Holy Days and Bahá'í Calendar:
|Days||Arabic Name||English Name||Translation|
The names of the months, which are the same as the days of each month, are as follows:
|Month||Arabic Name||Translation||First Days|
Ayyam-i-Hi (Intercalary Days) February 26th to March 1st inclusive - four in ordinary and five in leap years.
The first day of each month is thus the day of Baha, and the last day of each month the day of 'Ala'.
The Bab has regarded the solar year, of 365 days, 5 hours, and fifty odd minutes, as consisting of 19 months of 19 days each, with the addition of certain intercalary days. He has named the New Year's Day, which is the Day of Naw-Ruz, the day of Baha, of the month of Baha. He has ordained the month of 'Ala' to be the month of fasting, and has decreed that the day of Naw-Ruz should mark the termination of that period. As the Bab did not specifically define the place for the four days and the fraction of a day in the Badi' Calendar, the people of the Bayan were at a loss as to how they should regard them. The revelation of the Kitab-i-Aqdas in the city of 'Akka resolved this problem and settled the issue. Bahá'u'lláh designated those days as the "Ayyam-i-Ha" and ordained that they should immediately precede the month of 'Ala', which is the month of fasting. He enjoined upon His followers to devote these days to feasting, rejoicing, and charity. Immediately upon the termination of these intercalary days, Baha'u'11ah ordained the month of fasting to begin. I have heard it stated that some of the people of the Bayan, the followers of Mirza Yahya, have regarded these intercalary days as coming immediately after the month of 'Ala', thus terminating their fast five days before the day of Naw-Ruz. This, notwithstanding the explicit text of the Bayan which states that the day of Naw-Ruz must needs be the first day of the mouth of Bahá, and must follow immediately after the last day of the month of 'A1a'. Others, aware of this contradiction, have started their fasting on the fifth day of the month of 'Alá', and included the intercalary days within the period of fasting.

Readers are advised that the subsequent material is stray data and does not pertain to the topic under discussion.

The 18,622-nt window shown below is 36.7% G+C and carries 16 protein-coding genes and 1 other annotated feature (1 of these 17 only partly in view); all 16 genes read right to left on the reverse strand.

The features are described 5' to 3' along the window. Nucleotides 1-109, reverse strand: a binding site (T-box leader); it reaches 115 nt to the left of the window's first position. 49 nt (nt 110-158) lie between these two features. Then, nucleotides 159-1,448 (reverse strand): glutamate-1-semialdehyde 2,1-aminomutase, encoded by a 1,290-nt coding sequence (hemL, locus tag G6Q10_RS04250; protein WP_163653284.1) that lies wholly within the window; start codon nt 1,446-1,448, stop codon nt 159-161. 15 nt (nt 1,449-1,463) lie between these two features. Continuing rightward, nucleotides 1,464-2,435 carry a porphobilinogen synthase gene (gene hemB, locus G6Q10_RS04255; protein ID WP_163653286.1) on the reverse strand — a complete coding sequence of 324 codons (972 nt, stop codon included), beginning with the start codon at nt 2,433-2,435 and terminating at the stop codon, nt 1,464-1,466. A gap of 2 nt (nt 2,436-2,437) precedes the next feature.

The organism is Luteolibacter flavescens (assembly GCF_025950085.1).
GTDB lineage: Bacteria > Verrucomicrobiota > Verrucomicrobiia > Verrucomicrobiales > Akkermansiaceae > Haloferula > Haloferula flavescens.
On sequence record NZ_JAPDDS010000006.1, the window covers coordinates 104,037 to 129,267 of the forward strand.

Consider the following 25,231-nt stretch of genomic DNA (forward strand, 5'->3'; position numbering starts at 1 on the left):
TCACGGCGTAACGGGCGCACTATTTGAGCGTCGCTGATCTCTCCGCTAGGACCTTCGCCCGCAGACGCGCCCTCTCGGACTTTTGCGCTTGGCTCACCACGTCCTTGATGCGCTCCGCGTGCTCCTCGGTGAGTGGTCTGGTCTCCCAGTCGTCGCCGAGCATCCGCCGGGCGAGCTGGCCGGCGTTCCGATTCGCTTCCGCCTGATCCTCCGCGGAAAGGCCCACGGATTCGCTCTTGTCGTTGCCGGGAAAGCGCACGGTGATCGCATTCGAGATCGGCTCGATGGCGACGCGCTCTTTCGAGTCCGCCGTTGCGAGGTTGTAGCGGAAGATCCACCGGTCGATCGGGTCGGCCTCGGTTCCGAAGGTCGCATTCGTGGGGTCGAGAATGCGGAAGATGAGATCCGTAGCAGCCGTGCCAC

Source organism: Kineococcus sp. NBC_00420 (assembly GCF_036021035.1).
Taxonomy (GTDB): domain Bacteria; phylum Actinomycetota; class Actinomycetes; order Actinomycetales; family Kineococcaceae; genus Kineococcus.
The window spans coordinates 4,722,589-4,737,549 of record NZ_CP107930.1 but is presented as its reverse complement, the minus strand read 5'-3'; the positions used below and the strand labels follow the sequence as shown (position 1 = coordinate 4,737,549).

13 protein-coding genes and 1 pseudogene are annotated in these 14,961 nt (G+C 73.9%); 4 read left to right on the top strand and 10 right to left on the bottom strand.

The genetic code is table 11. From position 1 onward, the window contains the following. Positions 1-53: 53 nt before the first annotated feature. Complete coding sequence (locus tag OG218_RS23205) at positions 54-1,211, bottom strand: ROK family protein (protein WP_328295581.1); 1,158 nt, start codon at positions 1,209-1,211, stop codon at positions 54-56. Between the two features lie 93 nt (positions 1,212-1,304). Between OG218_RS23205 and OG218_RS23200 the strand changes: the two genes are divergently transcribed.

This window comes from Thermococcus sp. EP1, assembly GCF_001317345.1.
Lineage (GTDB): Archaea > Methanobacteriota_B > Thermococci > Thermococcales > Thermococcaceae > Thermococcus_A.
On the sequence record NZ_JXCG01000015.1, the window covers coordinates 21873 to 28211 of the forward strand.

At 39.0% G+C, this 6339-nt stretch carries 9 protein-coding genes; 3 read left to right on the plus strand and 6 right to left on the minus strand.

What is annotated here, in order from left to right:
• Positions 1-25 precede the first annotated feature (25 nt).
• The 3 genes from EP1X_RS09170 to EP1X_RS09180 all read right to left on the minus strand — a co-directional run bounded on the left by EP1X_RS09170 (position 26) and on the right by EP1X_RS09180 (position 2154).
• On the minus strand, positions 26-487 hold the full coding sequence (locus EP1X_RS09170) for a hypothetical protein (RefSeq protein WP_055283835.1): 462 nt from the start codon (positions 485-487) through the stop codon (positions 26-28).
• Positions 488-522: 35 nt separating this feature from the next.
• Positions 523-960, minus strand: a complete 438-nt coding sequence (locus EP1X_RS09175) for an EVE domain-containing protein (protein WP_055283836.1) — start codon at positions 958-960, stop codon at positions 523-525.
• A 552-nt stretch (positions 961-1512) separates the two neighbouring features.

Every fourth year the number of the intercalary days is raised from four to five. The day of Naw-Ruz falls on the 21st of March only if the vernal Equinox precedes the setting of the sun on that day. Should the vernal Equinox take place after sunset, Naw-Ruz will have to be celebrated on the following day.
The Bab has, moreover, in His writings, revealed in the Arabic tongue, divided the years following the date of His Revelation, into cycles of nineteen years each. The names of the years in each cycle are as follows:
Each cycle of nineteen years is called Váhid. Nineteen cycles constitute a period called Kull-i-Shay'. The numerical value of the word "Váhid" is nineteen, that of "Kull-i-Shay'" is 361. "Vahid" signifies unity, and is symbolic of the unity of God.
The Bab has, moreover, stated that this system of His is dependent upon the acceptance and good-pleasure of "Him Whom God shall make manifest." One word from Him would suffice either to establish it for all time, or to annul it forever.
For instance, the date of the 21st of April, 1930, which is the first day of Ridvan, and which according to the Kitab-i-Aqdas must coincide with the "thirteenth day of the second Bahá'í month," and which fell this year (1930) on Monday, would, according to the system of the Badi' Calendar, be described as follows:
"The day of Kamál, the day of Qudrat, of the month of Jalál, of the year Bahhaj, of the fifth Váhid, of the first Kull-i-Shay'."